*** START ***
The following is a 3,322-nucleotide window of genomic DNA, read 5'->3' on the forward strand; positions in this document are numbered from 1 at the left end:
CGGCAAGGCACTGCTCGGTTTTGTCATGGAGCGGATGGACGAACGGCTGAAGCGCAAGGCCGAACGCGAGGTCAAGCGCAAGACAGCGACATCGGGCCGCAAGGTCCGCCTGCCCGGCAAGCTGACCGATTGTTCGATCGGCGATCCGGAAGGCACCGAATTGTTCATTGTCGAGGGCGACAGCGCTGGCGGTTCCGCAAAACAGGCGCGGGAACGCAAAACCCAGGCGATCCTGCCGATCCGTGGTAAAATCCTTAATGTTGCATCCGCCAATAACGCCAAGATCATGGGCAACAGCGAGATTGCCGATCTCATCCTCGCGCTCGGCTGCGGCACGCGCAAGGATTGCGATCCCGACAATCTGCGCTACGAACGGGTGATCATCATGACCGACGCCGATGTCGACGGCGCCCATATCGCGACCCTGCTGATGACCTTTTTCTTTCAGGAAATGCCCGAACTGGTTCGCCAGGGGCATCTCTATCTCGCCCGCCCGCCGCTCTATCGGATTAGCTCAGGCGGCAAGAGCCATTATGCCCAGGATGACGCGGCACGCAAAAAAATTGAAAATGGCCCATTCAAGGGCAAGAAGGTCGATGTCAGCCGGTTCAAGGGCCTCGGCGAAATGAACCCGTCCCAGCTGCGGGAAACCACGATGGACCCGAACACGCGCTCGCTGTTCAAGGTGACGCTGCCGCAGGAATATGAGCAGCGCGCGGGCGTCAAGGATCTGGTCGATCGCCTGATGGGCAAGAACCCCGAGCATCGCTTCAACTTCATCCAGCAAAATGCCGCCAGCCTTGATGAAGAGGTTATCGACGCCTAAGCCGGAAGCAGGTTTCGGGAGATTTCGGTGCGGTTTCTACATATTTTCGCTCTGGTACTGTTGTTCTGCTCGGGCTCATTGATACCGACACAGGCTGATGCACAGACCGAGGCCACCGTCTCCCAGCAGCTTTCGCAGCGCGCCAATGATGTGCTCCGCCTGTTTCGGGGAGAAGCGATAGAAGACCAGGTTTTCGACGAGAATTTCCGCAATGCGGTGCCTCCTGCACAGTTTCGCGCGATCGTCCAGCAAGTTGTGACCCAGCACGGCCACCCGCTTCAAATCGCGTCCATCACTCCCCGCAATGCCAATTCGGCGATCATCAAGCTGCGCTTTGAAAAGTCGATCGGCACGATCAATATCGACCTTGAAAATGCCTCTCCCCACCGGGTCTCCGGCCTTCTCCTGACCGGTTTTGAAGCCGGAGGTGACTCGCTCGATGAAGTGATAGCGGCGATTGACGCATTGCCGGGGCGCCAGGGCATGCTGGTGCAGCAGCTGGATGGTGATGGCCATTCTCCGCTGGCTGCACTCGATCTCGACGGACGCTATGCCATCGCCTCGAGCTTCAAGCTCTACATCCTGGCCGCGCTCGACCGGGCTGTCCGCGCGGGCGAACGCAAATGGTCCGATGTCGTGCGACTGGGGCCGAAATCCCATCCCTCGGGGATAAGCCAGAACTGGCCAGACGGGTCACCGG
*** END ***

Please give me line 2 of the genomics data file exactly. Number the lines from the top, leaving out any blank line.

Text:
CGGCAAGGCACTGCTCGGTTTTGTCATGGAGCGGATGGACGAACGGCTGAAGCGCAAGGCCGAACGCGAGGTCAAGCGCAAGACAGCGACATCGGGCCGCAAGGTCCGCCTGCCCGGCAAGCTGACCGATTGTTCGATCGGCGATCCGGAAGGCACCGAATTGTTCATTGTCGAGGGCGACAGCGCTGGCGGTTCCGCAAAACAGGCGCGGGAACGCAAAACCCAGGCGATCCTGCCGATCCGTGGTAAAATCCTTAATGTTGCATCCGCCAATAACGCCAAGATCATGGGCAACAGCGAGATTGCCGATCTCATCCTCGCGCTCGGCTGCGGCACGCGCAAGGATTGCGATCCCGACAATCTGCGCTACGAACGGGTGATCATCATGACCGACGCCGATGTCGACGGCGCCCATATCGCGACCCTGCTGATGACCTTTTTCTTTCAGGAAATGCCCGAACTGGTTCGCCAGGGGCATCTCTATCTCGCCCGCCCGCCGCTCTATCGGATTAGCTCAGGCGGCAAGAGCCATTATGCCCAGGATGACGCGGCACGCAAAAAAATTGAAAATGGCCCATTCAAGGGCAAGAAGGTCGATGTCAGCCGGTTCAAGGGCCTCGGCGAAATGAACCCGTCCCAGCTGCGGGAAACCACGATGGACCCGAACACGCGCTCGCTGTTCAAGGTGACGCTGCCGCAGGAATATGAGCAGCGCGCGGGCGTCAAGGATCTGGTCGATCGCCTGATGGGCAAGAACCCCGAGCATCGCTTCAACTTCATCCAGCAAAATGCCGCCAGCCTTGATGAAGAGGTTATCGACGCCTAAGCCGGAAGCAGGTTTCGGGAGATTTCGGTGCGGTTTCTACATATTTTCGCTCTGGTACTGTTGTTCTGCTCGGGCTCATTGATACCGACACAGGCTGATGCACAGACCGAGGCCACCGTCTCCCAGCAGCTTTCGCAGCGCGCCAATGATGTGCTCCGCCTGTTTCGGGGAGAAGCGATAGAAGACCAGGTTTTCGACGAGAATTTCCGCAATGCGGTGCCTCCTGCACAGTTTCGCGCGATCGTCCAGCAAGTTGTGACCCAGCACGGCCACCCGCTTCAAATCGCGTCCATCACTCCCCGCAATGCCAATTCGGCGATCATCAAGCTGCGCTTTGAAAAGTCGATCGGCACGATCAATATCGACCTTGAAAATGCCTCTCCCCACCGGGTCTCCGGCCTTCTCCTGACCGGTTTTGAAGCCGGAGGTGACTCGCTCGATGAAGTGATAGCGGCGATTGACGCATTGCCGGGGCGCCAGGGCATGCTGGTGCAGCAGCTGGATGGTGATGGCCATTCTCCGCTGGCTGCACTCGATCTCGACGGACGCTATGCCATCGCCTCGAGCTTCAAGCTCTACATCCTGGCCGCGCTCGACCGGGCTGTCCGCGCGGGCGAACGCAAATGGTCCGATGTCGTGCGACTGGGGCCGAAATCCCATCCCTCGGGGATAAGCCAGAACTGGCCAGACGGGTCACCGG